That depends on the language of the trust instrument. Some living trusts authorize a distribution upon the death of the settlor, some allow the distribution upon settlement of the settlor’s probate estate, some provide for distribution at a fixed date or period of time.
If a court does not apportion property in a divorce, the division of assets may be left unresolved or handled informally by the parties, leading to potential disputes. Lack of legal guidance can result in an inequitable distribution, possibly favoring one party over the other. This can create...View More
I have her last will and testament naming me as her attorney-in-fact (agent). Her will was never lodged with the county because she died March 20, 2020, ten days after governor Polis declared state of emergency due to the pandemic, closing most govt offices. My mother had no probable assets at the... View More
Getting the Court document naming you as Personal Representative is usually a pretty straight forward process. You will need to go to the court and file a probate case. You can get the forms for a small fee at the courthouse or for free online at the state judicial website,...View More
My mother who had ALzheimer gave my sister POA and 14 months before she died, my sister made herself beneficiary on my mother bank accounts.. They lived in Ohio and I live in Colorado. Bank accounts are not part of the probate. Bank will not give me my mother's account history because, pretty... View More
It sounds like you will need to pursue this in Ohio. Jurisdiction attaches where the person who passed away lived when they died. Since your mother did not live in Colorado when she died, Colorado would not have jurisdiction over this matter, so you could not purse this here.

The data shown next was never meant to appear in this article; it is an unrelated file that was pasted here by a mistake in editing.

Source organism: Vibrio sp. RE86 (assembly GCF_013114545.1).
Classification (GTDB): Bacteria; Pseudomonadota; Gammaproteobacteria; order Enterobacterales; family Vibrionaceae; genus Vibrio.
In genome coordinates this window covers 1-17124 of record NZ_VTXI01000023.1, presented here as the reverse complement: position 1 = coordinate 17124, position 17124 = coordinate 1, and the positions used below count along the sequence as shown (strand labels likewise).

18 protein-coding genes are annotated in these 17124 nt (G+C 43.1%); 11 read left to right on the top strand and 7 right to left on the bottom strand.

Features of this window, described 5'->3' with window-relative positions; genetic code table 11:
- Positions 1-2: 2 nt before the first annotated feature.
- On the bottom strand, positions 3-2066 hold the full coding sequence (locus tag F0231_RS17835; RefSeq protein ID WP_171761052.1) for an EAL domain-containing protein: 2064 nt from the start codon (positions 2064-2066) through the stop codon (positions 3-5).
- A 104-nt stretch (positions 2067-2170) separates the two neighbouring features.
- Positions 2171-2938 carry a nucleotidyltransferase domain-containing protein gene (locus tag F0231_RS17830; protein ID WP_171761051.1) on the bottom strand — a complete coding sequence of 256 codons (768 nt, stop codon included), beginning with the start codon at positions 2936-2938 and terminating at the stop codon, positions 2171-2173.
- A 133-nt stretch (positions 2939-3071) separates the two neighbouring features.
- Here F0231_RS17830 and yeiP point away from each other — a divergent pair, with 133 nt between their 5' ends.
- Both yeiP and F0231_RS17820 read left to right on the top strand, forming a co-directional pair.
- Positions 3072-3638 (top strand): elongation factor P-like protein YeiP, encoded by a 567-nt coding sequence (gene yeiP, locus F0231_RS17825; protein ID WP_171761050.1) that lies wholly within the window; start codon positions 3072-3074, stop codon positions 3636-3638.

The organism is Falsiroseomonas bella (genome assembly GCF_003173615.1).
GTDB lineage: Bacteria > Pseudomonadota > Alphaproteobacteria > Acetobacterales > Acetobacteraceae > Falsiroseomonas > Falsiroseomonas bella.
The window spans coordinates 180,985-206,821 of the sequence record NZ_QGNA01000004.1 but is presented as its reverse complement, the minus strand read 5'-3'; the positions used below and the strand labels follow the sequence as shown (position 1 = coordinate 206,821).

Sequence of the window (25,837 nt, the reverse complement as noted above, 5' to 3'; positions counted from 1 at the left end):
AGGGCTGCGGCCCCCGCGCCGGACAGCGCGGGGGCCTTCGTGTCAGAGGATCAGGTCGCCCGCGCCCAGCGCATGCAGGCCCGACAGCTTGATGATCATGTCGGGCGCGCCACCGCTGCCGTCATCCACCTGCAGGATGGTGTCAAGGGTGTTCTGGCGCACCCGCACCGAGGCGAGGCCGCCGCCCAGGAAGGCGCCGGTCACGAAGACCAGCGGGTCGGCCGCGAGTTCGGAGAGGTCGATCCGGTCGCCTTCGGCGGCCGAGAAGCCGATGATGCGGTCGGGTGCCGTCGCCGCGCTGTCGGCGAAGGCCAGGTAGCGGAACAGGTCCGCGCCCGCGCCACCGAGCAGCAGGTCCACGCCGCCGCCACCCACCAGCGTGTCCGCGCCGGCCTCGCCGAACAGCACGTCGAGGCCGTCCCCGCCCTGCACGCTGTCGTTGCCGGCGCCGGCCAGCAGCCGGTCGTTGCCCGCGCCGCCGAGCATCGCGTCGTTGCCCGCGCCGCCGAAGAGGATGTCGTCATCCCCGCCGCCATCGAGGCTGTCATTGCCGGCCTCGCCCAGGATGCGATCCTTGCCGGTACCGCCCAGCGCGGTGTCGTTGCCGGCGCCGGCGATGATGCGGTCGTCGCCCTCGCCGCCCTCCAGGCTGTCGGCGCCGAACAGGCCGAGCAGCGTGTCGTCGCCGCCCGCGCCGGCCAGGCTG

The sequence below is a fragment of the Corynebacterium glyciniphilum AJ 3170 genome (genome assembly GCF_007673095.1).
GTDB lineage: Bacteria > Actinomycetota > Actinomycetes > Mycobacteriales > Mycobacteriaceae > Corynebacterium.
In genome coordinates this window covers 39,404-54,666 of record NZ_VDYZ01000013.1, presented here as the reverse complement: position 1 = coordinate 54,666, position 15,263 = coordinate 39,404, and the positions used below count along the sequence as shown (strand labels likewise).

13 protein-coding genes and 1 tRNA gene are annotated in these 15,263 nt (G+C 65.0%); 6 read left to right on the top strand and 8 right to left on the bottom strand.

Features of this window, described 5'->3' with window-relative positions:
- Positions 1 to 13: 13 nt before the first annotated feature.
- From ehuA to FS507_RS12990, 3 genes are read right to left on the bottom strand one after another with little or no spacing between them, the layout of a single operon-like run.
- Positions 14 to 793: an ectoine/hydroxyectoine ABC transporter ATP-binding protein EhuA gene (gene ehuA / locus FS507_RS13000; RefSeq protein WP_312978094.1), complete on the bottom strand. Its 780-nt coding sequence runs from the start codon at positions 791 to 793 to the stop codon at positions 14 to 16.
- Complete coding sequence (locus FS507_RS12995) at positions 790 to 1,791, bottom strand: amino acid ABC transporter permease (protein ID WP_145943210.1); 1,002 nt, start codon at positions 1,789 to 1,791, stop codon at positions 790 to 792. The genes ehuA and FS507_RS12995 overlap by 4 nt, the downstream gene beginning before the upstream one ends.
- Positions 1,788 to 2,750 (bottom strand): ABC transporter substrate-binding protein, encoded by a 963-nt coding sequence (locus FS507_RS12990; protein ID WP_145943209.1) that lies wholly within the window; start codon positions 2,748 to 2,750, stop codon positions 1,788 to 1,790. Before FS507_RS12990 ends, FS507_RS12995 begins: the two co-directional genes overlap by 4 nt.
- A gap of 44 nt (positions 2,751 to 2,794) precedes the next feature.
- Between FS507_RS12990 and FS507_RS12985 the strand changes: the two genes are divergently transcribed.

My dad was named as an heir in my grandmother's will. He preceded her in death, but the will was never updated. Am I eligible for his share? I am his only child, and he was never married. The Colorado code that governs it I believe is § 15-11-603, but I don't quite understand the legal... View More
I'm sorry to hear of your husband's passing. In Colorado, no attorney is needed to be appointed as the personal representative of an estate. A personal representative is given several responsibilities, such as collecting all the deceased person's possessions, making gifts of the...View More
The value of the property is $395,000 In the amount owed is $330,000 and the net value equity is $65,000 and the outstanding debt is 20000 and the down payment was 12,000 which was paid in full by my wife and they are offering me 5,000 for to buy me out and they offering me a chance for me to not... View More
I think this is better posed as a math question. There are allot of factors to this question that are not shown here including your risk tolerance, the cost to sell the house, the real FMV. I would think 1st you would need to establish if there is a presumption that you are...View More
Irrevocable trusts must distribute all income to beneficiaries each year, which makes the trust a pass-through entity. Those beneficiaries pay the taxes on income. However, capital gains are not considered income to irrevocable trusts. Instead, capital gains count as contributions to principle in...View More